The term paper will examine a contentious issue in the CJS, and more importantly, the nature of
the contest or the types of arguments being made on any side of the contest. Ideally, we would
look beyond the “two sides” debates and try to find a broad raft of opinions on some contested
issue, although at a minimum two sides would be sufficient, so long as their statements are
thoroughly analyzed. While I will allow for significant deviation from the proscribed scope, the
idea here is to not write a conventional term paper (i.e. a deep dive into some topic) but rather, I
would suggest you would be well served adopting a social constructionist stance and examine the
claims-making practices in either scholarly or popular discourse on your chosen topic. The paper
affords great latitude for creativity in terms of topic selection, but it must be made clear that
writer’s opinions are not being sought. Present a summary of the contentious issue in question
and where appropriate include reference or commentary from appropriate criminological
theories. Evidence your analysis thoroughly – i.e. find actual statements to analyze and make
clear reference to them through your analysis. Suggesting some author/scholar/group has made
some argument without evidence will result in grade loss. We should bear in mind that many of
these issues predated our inquiries, and will exist long after we have moved on, and as such, the
essay should not read as a policy document, but rather as a thorough synopsis of the issue from
various perspectives. The term paper should not exceed 12 pages, 12pt Times New Roman font,
double spaced, one space between paragraphs, conservative use of headings, one-inch margins
all around, no cover sheet, page limit exclusive of bibliography. At this stage, you are expected
to use no fewer than 12 scholarly sources (scholarly books, journal articles, book reviews, etc.
NOTE: News articles and/or popular media are not scholarly sources and do not count toward
your quota, although you may be expected to reference them for factual materials anyway). You
should incorporate sources from both in-and-outside of course materials.

Term Paper Materials


In this section, you will find some supplementary materials that may be used to help you with your term paper. I want to be very clear, you are not required to follow any of these instructions, and you can succeed in the term paper by charting a novel path (although I would also suggest you want to chart that path quite clearly at the proposal stage). Instead, this section should be treated as (in the words of the great sociologist Harold Garfinkel) aids to a sluggish imagination – that is, if you’re having trouble figuring out what to do, have a look at the materials posted here.

In this course, we’re not so much interested in the topics as we are in the contest, how arguments are made and support one side or another of some issue in the CJS. As such, we should not focus on our subject, per se. Instead, we should likely invest our energies in looking at some of the claims making that takes place around our topic.

Remember, not only are we, at best, aspiring criminologists, but on top of that criminologist will always be limited in discovering “the truth” of some debate topic. We only know what’s occurred in our own personal experience. As such, this term paper is not taken up with “discovering truths” about some topic/issue, but interrogating arguments. While I’m reticent to pen you in on your topic selection and analytic choices, I would suggest a broadly social constructionist perspective on your topic. I would recommend revisiting your notes from the sections on social constructionism in CC390, particularly the matter of claims making, and reviewing some of the literature appended below. I would suggest you want to remain indifferent to the content of the claims being made, and instead focus on their structure. Think about what the authors of your claims would have to believe about things like “human nature”, “justice”, “deterrence”, “causality”, and other concepts relevant to the criminal justice system, and how these are either explicitly or implicitly addressed in their writing.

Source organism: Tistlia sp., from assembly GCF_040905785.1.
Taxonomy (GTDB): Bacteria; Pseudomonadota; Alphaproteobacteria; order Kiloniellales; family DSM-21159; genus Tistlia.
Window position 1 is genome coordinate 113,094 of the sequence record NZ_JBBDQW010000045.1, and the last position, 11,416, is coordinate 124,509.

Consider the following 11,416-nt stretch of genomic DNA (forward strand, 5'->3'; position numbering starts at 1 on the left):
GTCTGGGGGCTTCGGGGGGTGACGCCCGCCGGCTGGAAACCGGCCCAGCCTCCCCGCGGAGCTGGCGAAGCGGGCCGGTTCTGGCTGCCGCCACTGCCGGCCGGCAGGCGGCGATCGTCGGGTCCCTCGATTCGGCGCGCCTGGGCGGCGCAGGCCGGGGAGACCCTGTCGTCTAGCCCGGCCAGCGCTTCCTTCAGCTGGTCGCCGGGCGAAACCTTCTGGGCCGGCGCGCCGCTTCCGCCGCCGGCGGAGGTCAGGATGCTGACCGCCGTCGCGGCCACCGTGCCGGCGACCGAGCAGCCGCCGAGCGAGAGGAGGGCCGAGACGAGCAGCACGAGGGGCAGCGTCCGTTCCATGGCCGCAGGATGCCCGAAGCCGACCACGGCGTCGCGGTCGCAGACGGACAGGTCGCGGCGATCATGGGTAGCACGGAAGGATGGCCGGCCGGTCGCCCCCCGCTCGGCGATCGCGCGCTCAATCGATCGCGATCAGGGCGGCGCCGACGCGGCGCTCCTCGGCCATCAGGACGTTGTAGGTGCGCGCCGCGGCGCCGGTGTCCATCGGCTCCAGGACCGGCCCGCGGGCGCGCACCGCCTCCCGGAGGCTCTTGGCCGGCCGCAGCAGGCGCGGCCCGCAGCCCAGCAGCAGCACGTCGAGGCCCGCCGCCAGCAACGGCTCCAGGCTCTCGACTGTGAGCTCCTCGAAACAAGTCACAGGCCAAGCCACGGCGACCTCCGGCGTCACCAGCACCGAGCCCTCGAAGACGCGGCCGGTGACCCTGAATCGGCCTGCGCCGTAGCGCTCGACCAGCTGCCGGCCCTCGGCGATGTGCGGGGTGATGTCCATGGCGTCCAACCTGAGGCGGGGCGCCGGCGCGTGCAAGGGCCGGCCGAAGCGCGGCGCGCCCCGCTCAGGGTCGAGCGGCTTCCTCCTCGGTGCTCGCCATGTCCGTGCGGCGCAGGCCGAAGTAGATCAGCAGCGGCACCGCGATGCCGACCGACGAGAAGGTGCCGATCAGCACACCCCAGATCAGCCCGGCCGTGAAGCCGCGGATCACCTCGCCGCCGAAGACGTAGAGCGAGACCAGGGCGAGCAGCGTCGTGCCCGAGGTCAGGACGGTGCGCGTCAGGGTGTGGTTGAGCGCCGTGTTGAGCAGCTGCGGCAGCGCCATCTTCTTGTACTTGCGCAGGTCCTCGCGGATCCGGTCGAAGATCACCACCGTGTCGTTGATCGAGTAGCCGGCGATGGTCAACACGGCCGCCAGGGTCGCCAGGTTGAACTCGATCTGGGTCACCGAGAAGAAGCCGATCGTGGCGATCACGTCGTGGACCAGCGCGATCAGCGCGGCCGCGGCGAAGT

If you are so inclined to follow these instructions, your term paper might follow something like the following format:

  • An introductory paragraph where you introduce your topic and (at least) two sources of argument about the topic.
  • A theory section where you discuss social constructionism and claims making
  • Application of theory (social constructionism/claims making) to argument 1
  • Application of theory (social constructionism/claims making) to argument 2
  • Application of theory (social constructionism/claims making) to etc…
  • A conclusion about the nature of the contest in your analysis

This part is vitally important: our papers are not about our opinions, nor are any of us qualified to make policy suggestions. These things should be omitted. Instead, our focus is on the quality of the claims being made (not as in good/bad, but rather the things that are assumed known-in-common between author and reader in order to make the writing function) and how contests portray the issue in contest. 


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